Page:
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Managing shared resource access in .NET multi-threading

, 14 Mar 2005
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This document describes the details of a customized .NET ThreadLockHelper class that manages shared resources effectively in .NET multithreading solutions as well as higher level overview of shared resource management and synchronizing techniques in .NETmultithreading.

Introduction

Summary

This document describes the details of a customized .NET ThreadLockHelper class that manages shared resources effectively in .NET multithreading solutions as well as higher level overview of shared resource management and synchronizing techniques in .NET multithreading.

This provides a helper class that simplifies the effort of programmers who are involved in high end programming using multithreading in the Microsoft® .NET Framework. This article also explains how to synchronize access to a shared resource among multiple threads.

This guides you to:

  • Design a better locking mechanism to access shared resources (both managed and unmanaged) using .NET threading model.
  • Make design and implementation decisions to meet complex threading solutions.

This assumes that you are familiar with .NET component development and the basic principles of threading mechanisms.

Contents

  • Shared resource access in multithreading, an overview.
  • Design and implementation of ThreadLockHelper class.
  • Sample applications using ThreadLockHelper class.
  • Conclusion

Shared resource access in multithreading, an overview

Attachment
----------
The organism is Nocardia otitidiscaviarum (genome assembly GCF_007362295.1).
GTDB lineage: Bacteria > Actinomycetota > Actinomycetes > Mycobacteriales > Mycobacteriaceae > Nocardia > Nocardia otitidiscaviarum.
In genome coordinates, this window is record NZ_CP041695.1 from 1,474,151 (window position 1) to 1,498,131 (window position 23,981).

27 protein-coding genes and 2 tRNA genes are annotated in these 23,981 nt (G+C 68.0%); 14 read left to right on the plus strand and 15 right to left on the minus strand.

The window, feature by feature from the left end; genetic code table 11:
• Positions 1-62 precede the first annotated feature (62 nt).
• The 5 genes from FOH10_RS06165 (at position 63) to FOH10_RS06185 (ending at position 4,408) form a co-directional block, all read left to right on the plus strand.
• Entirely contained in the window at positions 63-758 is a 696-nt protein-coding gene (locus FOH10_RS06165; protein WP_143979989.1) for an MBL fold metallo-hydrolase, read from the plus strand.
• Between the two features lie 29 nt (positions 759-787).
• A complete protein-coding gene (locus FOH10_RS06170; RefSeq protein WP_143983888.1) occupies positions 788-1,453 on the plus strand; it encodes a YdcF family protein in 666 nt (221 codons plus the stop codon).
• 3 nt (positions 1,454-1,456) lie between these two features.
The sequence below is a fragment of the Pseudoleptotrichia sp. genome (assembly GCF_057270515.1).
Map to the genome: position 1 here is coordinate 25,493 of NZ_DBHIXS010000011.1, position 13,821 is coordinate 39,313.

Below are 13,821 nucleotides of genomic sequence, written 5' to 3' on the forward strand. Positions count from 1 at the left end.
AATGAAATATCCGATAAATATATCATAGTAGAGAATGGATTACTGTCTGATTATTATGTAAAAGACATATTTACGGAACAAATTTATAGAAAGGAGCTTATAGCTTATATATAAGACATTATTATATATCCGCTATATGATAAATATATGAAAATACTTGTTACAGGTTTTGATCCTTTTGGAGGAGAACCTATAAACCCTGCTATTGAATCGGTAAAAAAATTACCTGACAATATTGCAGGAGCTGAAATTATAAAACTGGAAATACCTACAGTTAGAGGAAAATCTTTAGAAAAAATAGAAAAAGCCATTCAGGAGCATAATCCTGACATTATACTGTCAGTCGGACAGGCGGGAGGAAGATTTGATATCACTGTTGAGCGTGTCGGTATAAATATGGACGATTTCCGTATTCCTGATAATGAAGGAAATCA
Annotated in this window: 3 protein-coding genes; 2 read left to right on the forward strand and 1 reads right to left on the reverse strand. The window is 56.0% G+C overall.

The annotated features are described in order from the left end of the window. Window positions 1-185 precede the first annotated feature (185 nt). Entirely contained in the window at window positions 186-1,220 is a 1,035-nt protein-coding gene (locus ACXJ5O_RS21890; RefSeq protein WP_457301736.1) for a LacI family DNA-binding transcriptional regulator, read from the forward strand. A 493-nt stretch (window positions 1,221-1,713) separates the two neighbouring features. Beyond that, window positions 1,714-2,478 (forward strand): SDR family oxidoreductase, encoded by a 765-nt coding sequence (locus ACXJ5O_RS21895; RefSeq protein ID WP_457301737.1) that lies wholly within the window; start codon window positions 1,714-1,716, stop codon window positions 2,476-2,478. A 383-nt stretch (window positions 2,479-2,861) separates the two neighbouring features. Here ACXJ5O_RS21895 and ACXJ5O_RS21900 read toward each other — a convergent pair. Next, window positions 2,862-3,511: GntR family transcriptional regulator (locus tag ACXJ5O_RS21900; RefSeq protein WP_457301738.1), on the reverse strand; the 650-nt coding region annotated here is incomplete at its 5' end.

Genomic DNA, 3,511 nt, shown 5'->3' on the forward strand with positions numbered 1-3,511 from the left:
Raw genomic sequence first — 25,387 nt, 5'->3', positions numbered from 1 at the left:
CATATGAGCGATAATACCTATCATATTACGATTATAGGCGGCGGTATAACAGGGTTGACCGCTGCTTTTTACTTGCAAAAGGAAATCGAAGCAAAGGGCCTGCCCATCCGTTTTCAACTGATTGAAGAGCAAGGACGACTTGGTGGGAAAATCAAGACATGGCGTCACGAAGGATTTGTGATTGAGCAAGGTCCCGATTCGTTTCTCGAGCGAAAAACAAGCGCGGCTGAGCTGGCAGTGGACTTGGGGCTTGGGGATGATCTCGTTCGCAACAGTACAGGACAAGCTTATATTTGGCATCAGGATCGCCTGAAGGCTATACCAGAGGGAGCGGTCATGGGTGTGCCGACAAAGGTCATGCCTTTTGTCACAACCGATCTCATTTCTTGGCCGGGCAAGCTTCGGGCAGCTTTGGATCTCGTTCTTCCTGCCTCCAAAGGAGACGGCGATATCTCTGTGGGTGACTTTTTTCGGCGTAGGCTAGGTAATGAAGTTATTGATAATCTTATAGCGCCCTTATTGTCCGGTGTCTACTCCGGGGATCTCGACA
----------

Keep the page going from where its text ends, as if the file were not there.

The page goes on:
A .NET application can perform multiple tasks at the same time by using multithreading. Multithreading permits you to start different threads to complete different tasks at the same time. Multithreading also improves the performance and the responsiveness of applications.

Since multiple threads can access any resource at the same time, it is best to synchronize individual threads with the other parts of the program. When an application is working in a multi threaded environment, it needs to maintain that no thread leaves the object in an invalid state when it gets suspended. Thread safety basically means, the members of an object always maintain a valid state when used concurrently by multiple threads.

.NET provides different synchronization mechanisms that maintain thread safety in multithreading programming.

lock is a keyword that marks a statement block as a critical section by obtaining the mutual-exclusion lock for a given object, executing a statement, and then releasing the lock.

Sample code:

lock(obj) { // code to be locked will go here }

Monitor: The Monitor class is used to synchronize blocks of code, instance methods, and static methods. The locking is performed based on an object, which means that it will not lock properly on value types such as int, string, and so on. When the object is locked, no other thread can utilize the object. The region of code is established by a call to Monitor.Enter() at the start and released by a call to Monitor.Exit().

Sample code:

lock(obj) { // code to be locked will go here }

You can replace the code with Monitor by the following piece of code:

try 
{
    Monitor.Enter(obj);
{ 
    // code to be locked will go here
}
finally
{
    Monitor.Exit(obj);
}

Mutex: When two or more threads within or across processes need to access an operating system resource (basically unmanaged resources), there needs to be a control to limit conflicting access of the resource. The classes derived from WaitHandle must implement a signaling instrument to indicate taking or releasing of exclusive access to a resource. System.Threading.Mutex is a class that is derived from WaitHandle. Only one thread at a time can own a Mutex. Prior to accessing the resource, each thread tries to gain ownership of the Mutex using one of the request signaling methods. If the Mutex is owned, each thread waits for ownership of the resource before continuing. When the thread is done with the Mutex, it signals completion through a call to the ReleaseMutex() method. (lock and Monitor will not be helpful to lock unmanaged resources).